The popularity of social media networks like Facebook, Instagram and Pinterest continues to skyrocket, and so does the concept that everything online users do – including eating – needs to be documented and shared with friends and followers.

In foodservice, food and drink that is designed to be documented has long become an important marketing tactic. Following the lead of foodservice, packaged food and drink has an opportunity to create products that engage more senses than just taste, such as products that are brightly coloured, innovatively shaped or artistically presented.

Here, Julia Büch, Food & Drink Analyst at Mintel, explores how food and drink brands can innovate around more eye-catching, disruptive and memorable food and drink products.

 

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Lindt Hello “speaks” to the consumer, aiming to create a connection in an unusual way and to develop a product “with personality”.

 

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Nature-inspired packaging shapes create attention in an increasingly crowded “natural” innovation field, such as N.A Nature Addicts’ Mon Fruit Apple Fruit Puree.

 

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Products such as Voelkel’s BioZisch Tonic catch the consumer’s eye with an artistic design.

 

 

 

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Establishing a strong brand identity and emotive positioning is a vital element to connecting with young consumers in growing trend areas such as (flexi-)veganism, as shown by the Delysoy brand.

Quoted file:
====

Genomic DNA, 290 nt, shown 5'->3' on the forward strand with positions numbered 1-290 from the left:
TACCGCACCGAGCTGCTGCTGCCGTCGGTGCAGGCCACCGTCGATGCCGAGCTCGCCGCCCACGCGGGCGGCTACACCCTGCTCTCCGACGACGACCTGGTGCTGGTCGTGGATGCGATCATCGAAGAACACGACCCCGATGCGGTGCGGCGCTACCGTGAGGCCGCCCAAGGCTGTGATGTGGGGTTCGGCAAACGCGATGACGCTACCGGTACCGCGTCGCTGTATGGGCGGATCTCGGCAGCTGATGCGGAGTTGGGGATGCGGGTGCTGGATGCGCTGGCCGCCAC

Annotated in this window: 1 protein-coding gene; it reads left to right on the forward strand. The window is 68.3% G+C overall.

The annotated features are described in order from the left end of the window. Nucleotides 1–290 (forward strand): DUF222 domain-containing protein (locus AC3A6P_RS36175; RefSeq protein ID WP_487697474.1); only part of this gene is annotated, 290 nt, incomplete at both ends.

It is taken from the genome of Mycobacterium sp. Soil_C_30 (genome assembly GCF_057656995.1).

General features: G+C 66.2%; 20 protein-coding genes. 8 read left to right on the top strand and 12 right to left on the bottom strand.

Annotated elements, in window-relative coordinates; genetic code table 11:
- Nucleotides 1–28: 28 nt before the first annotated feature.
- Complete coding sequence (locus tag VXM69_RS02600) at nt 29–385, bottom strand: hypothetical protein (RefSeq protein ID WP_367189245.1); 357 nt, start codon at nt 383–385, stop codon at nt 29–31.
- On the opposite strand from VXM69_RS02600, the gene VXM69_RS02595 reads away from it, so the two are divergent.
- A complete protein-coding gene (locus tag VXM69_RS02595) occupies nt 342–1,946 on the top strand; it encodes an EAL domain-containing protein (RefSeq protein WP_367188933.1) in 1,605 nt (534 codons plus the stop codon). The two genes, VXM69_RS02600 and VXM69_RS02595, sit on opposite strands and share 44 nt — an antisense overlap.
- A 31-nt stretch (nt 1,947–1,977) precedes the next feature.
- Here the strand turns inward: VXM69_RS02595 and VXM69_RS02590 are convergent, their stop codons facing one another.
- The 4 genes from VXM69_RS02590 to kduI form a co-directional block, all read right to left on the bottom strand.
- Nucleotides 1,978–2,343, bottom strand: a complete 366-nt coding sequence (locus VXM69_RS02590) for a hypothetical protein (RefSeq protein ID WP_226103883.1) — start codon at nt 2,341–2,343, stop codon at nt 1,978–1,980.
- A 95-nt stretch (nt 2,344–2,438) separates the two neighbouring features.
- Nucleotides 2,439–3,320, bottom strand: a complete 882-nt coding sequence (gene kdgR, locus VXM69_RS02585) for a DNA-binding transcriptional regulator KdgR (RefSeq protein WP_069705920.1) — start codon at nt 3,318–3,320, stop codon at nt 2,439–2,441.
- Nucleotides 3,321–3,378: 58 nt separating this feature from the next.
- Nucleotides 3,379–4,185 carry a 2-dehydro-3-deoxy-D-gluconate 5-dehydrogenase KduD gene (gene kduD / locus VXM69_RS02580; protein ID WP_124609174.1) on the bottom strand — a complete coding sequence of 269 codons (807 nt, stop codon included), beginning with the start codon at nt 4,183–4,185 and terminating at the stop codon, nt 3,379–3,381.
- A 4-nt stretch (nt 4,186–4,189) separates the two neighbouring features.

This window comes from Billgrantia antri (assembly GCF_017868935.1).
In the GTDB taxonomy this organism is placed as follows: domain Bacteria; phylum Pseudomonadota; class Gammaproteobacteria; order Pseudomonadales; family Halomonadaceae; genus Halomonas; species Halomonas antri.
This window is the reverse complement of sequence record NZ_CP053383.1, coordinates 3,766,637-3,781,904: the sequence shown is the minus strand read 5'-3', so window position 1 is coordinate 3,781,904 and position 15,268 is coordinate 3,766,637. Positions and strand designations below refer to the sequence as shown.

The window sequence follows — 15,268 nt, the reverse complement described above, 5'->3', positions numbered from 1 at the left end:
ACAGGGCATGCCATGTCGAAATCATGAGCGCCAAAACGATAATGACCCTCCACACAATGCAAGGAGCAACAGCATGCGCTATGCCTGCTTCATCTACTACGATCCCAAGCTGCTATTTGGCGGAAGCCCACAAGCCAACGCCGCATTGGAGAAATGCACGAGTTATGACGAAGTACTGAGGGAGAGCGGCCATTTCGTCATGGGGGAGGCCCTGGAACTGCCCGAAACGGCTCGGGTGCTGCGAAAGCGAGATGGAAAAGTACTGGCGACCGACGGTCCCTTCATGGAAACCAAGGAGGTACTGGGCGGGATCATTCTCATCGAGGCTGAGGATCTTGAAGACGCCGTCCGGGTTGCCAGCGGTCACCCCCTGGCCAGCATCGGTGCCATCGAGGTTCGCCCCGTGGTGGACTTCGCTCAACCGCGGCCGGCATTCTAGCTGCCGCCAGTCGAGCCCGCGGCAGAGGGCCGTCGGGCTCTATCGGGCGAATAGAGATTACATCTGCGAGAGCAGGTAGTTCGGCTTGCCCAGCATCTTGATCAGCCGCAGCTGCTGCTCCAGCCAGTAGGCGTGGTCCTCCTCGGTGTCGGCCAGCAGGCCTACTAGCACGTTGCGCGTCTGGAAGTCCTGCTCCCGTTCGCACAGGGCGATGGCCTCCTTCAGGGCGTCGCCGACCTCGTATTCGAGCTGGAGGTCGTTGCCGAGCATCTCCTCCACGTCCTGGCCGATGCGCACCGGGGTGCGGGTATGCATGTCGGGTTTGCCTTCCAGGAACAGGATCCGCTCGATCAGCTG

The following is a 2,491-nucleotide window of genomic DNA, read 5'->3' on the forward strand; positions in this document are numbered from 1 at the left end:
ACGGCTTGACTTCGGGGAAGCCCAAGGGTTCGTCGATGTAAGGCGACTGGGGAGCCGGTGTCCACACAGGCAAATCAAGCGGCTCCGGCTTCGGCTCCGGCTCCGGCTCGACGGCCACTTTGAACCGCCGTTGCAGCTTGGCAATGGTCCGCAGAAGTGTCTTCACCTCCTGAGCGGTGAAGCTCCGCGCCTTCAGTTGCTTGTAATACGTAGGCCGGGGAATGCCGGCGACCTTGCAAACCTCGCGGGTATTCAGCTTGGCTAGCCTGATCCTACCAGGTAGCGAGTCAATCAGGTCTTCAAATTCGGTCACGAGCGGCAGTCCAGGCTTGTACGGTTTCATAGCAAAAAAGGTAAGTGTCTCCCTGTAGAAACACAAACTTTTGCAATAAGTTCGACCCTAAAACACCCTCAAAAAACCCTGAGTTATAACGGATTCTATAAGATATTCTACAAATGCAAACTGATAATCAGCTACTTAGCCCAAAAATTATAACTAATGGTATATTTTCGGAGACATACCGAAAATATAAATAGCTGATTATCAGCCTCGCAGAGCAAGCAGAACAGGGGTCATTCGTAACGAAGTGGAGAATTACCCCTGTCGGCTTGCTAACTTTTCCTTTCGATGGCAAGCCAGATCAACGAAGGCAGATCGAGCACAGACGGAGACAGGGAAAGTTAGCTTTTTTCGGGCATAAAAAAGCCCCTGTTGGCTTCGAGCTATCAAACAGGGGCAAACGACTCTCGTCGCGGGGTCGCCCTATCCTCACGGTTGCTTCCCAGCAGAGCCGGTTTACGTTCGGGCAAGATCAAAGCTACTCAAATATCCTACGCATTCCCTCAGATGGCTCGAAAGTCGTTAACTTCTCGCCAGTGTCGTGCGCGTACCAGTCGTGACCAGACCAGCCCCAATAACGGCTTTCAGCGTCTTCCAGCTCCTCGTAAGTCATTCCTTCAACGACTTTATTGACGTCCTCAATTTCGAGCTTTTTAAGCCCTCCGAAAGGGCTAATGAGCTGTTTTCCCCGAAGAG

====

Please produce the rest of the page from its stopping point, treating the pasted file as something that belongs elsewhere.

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In foodservice, the use of herbs “fresh from the garden” expresses quality and freshness. Such “visual” herbs are also emerging in retail, as demonstrated by Hoogesteger Water with Mint & Lemon Balm.

 

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A growing number of new launches are positioned in the field of “fun” sensory indulgence, as shown by Café Royal’s Extra Strong coffee drink with focus on a rich, creamy texture.

 

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Trumpf’s Boah chocolate range changes up the norm with casual language.

 

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Some brands intend to capture consumers’ attention by choosing colloquial, humanized product names such as Toni’s Smoothei “Kraftkerl” (mucle man) vitality drink.

 

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New shapes such as Hans Freitag Anita’s Own Likies Sweet Cookies reflect the growing social media influence.

 

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Finally, visual relaxation gives consumers’ screen-stressed and over-stimulated eyes a break and lets other senses come to the fore, as shown by Lovechock Blueberry & Hempseed Organic Raw Chocolate in its plain yet premium packaging.

 

 

Julia Büch is a Food and Drink Analyst at Mintel. She specialises in delivering insights on issues affecting the German food and drink market, providing analysis across a range of food and drink categories. Previously Trend & Innovation Consultant at Mintel, Julia was responsible for providing tailored product innovation analysis and client support primarily to Mintel’s German speaking clients.

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